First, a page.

Ihicy Guthrie. "I would never pur-
sue this for money. Initially, all I
wanted was an apology and for the
members to stand up and be
responsible men. If there is any
financial gain, it will go to a rape cri-
sis fund
Guthrie added that she has noth-
ing against the Greek system. She
was in Zeta Tau Alpha, and her hus-
band was in Pi Kappa Alpha while
they attended IU.
Guthrie arrived at 10 p.m. Oct.
13, 1990 at the Deltas'
Homecoming party with some of
her friends. At midnight, she
encountered Motz, an acquaintance
she worked with in a department
store the previous summer. She and
her friends were separated and
eventually they left without her.
Motz, a former Deltas vice-presi-
dent, was staying at the house dur-
ing his visit and offered to drive her
home but only after he sobered up.
They waited together in a room
upstairs listening to music, where
they both consumed some hard
liquor and talked. At about 3:30
a.m, Guthrie again got up and
searched through the house for a
ride. After she was unsuccessful,
Motz once again offered to take her
home. But soon after, he locked the
two of them in the room and then
sexually assaulted her.
Guthrie eventually made it back
to her dorm where she was comfort-
ed by friends who urged her to
report the crime to the IU Police
Department She said after report-
ing the assault, the fraternity began
intimidating and harassing her.
She said the intimidation almost
made her leave IU.
Colorado State U.�Three days
after hundreds of celebratory
Colorado State University students
and fans were teargassed at Mile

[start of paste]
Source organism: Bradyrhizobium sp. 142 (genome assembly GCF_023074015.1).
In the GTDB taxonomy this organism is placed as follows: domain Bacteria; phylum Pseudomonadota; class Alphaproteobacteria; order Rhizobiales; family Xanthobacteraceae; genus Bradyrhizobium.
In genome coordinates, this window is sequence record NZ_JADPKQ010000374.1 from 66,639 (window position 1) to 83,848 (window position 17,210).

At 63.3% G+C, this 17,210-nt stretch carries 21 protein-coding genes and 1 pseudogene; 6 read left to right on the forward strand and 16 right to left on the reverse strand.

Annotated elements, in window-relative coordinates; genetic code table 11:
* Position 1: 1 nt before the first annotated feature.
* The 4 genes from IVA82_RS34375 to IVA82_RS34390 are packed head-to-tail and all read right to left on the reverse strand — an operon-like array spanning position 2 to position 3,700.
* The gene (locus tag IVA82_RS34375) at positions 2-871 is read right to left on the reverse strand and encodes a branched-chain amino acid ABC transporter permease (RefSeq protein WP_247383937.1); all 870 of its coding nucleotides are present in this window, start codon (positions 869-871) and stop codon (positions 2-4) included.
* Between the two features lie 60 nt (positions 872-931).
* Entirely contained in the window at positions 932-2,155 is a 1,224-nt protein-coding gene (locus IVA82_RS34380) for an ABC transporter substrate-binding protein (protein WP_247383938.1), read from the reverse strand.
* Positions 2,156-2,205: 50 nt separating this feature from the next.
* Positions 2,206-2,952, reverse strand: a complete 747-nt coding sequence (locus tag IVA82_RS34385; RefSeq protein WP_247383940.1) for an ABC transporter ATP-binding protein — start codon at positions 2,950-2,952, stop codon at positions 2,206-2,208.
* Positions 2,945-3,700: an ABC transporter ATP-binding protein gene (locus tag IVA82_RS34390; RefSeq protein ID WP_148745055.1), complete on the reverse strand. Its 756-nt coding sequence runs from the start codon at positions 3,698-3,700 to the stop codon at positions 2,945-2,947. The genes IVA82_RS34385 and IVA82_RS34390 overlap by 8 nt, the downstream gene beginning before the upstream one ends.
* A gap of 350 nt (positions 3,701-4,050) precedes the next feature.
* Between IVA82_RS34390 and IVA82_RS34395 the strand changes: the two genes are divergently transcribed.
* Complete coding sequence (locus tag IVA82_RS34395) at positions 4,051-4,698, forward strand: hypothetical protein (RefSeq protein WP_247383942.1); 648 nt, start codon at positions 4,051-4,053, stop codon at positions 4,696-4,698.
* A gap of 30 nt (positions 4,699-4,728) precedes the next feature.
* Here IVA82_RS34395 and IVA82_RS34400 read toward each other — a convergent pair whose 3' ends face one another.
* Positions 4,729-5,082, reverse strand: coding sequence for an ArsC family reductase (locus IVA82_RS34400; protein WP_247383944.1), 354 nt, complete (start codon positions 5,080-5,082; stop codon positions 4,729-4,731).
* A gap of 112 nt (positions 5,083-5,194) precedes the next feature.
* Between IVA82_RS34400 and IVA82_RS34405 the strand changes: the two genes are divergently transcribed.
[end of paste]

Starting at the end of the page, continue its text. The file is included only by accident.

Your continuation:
High Stadium, Denver Police con-
tinue to ardendy defend their use
of force, saying fans in CSU's stu-
dent section were unruly and "rant-
ing and raving
In the seconds following CSU's
surprise victory over the 14th-
ranked University of Colorado,
Denver police officers, donning riot
gear, unleashed tear gas on the pre-
dominantly student crowd in the
northeast section of the stadium.
Fans sitting up to 20 rows back
were clinging to one another in
agony and collapsing in the aisles.
Police also sprayed a group of hud-
dling cheerleaders and CSU band
members who were playing the
fight song.
Pat Conner, a sophomore CSU
band member, said he barely made
it through the second run of the
fight song when the tear gas hit
htm. "People in front of me started
putting their instruments down and
coughing. I finished the song and
that's when the gas hit me said
Conners. "The police were all
buddy-buddy and patting each
other on the back
It was mandatory for band mem-
bers to attend the game and sit in
the student section.
Denver Police Det. Mary
Thomas said, Monday in hindsight,
the responding officers acted
appropriately. An internal "routine"
investigation is planned this week,
she said.
Fifteen CSU students were
arrested. The officers were trying
to prevent overzealous students
from rushing the field.
But many of the angry CSU stu-